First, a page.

As most guides must lately, it closes on the importance of relevant links to performance. If you’re having trouble making friends out there, the next guide covers the linkable assets that you should be building for more attention.
6 Types of Linkable Assets You Should Be Using
Building something unique and valuable to people is the best way to attract great links. If you don’t know what to build next, here’s a guide with some ideas for content, along with breakdowns of how you can help each one reach its potential.
The guide discusses 6 assets in particular:
- Case studies
- Original research and studies
- Tools and lead magnets
- List posts
- Trends and statistics
As it helpfully points out, each of these types of content tends to attract a different type of link. Case studies, for example, are craved by many marketing and industry sites (Sort of like how 3 were sourced for this post).
Original research and trends and statistics can be used to attract links from publishers and journalists. List posts that manage to go viral can be expanded and traded with larger-scale sites for a link.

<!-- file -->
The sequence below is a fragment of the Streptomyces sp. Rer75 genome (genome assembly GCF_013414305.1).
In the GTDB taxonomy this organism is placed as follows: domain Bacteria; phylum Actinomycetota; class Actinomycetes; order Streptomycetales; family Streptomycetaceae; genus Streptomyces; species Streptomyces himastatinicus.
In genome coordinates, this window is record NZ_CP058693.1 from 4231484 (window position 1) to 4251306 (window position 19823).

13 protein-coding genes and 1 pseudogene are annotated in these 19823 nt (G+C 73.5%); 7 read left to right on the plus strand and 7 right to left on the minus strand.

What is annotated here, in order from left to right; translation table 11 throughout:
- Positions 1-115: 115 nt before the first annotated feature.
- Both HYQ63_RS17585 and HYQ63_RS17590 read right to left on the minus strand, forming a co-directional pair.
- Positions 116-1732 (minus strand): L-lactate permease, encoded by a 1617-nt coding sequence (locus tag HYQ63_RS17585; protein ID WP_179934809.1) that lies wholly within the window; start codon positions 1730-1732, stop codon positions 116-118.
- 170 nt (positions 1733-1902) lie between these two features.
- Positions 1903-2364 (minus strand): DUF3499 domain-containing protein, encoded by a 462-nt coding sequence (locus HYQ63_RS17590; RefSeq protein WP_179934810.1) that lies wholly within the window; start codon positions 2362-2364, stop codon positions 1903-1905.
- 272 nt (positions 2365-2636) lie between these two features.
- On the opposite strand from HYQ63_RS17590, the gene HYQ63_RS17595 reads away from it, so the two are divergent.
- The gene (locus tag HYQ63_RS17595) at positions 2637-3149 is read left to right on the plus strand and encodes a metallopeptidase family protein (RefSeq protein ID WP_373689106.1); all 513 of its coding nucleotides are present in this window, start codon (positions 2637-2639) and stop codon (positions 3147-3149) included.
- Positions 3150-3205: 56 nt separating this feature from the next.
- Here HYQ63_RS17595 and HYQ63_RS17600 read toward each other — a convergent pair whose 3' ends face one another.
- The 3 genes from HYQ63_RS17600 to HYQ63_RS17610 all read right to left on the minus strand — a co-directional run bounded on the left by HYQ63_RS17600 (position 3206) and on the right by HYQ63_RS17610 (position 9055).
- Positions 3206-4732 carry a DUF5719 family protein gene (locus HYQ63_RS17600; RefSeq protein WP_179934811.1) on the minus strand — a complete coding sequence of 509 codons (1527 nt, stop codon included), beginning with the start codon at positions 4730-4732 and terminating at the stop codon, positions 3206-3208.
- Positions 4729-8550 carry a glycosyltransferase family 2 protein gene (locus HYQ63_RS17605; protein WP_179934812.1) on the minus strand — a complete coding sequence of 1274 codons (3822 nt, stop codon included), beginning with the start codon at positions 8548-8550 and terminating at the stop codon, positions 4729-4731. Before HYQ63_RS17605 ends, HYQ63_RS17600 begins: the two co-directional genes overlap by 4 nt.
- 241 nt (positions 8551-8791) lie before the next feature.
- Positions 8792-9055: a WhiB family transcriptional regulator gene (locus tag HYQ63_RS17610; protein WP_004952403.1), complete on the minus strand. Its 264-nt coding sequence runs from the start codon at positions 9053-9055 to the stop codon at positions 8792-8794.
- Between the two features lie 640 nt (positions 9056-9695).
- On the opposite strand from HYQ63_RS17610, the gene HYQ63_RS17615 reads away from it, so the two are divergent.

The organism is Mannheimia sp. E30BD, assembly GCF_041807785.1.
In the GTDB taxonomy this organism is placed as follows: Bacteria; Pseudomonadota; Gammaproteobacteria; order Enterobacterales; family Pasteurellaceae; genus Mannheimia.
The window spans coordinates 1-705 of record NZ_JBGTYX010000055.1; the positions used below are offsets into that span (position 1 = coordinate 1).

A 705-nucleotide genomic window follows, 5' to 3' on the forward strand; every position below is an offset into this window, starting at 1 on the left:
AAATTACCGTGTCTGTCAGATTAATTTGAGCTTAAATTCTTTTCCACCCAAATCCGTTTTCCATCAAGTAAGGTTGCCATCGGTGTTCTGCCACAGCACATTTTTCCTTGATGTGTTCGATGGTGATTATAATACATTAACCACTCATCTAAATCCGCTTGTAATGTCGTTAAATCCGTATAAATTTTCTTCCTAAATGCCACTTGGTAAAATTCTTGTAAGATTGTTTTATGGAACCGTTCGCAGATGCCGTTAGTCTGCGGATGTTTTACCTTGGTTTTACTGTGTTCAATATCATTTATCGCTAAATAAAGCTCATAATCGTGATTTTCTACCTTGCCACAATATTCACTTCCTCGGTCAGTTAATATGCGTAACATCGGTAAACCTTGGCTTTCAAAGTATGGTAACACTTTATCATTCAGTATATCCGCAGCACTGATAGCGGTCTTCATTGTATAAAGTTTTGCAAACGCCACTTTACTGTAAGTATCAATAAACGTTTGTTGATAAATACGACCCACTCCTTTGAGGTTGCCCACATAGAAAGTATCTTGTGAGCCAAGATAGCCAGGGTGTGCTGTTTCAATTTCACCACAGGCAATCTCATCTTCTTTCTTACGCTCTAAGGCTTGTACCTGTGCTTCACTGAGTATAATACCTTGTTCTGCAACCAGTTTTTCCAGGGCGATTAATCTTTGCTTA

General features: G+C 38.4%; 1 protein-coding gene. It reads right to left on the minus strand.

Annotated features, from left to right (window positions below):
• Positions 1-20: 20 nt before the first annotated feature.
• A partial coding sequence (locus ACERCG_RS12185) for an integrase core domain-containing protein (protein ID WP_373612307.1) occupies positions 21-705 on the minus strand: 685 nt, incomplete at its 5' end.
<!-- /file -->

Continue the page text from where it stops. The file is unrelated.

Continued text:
If you’re in the mood for a strategy that you can put into place right now, not in 30-60-90 days, you may appreciate the next item: A punchy little guide to speeding up stubborn URL migrations.
Speeding Up Stubborn URL Migrations
This guide by Oliver Mason is designed for people who have completed their URL migration but haven’t seen the expected changes. I’ve seen two people complain about it just this week in the Facebook groups.
The guide explores one issue that may be to blame (Google is not properly recognizing migrated pages) and describes one process that may help.
You’ll only need your Google Search Console’s Internal Links Report. This tells you what links Google thinks you have. The links that are properly canonicalized will be removed from the Top Internally Linked Pages list in the report, so the existing list is a good resource.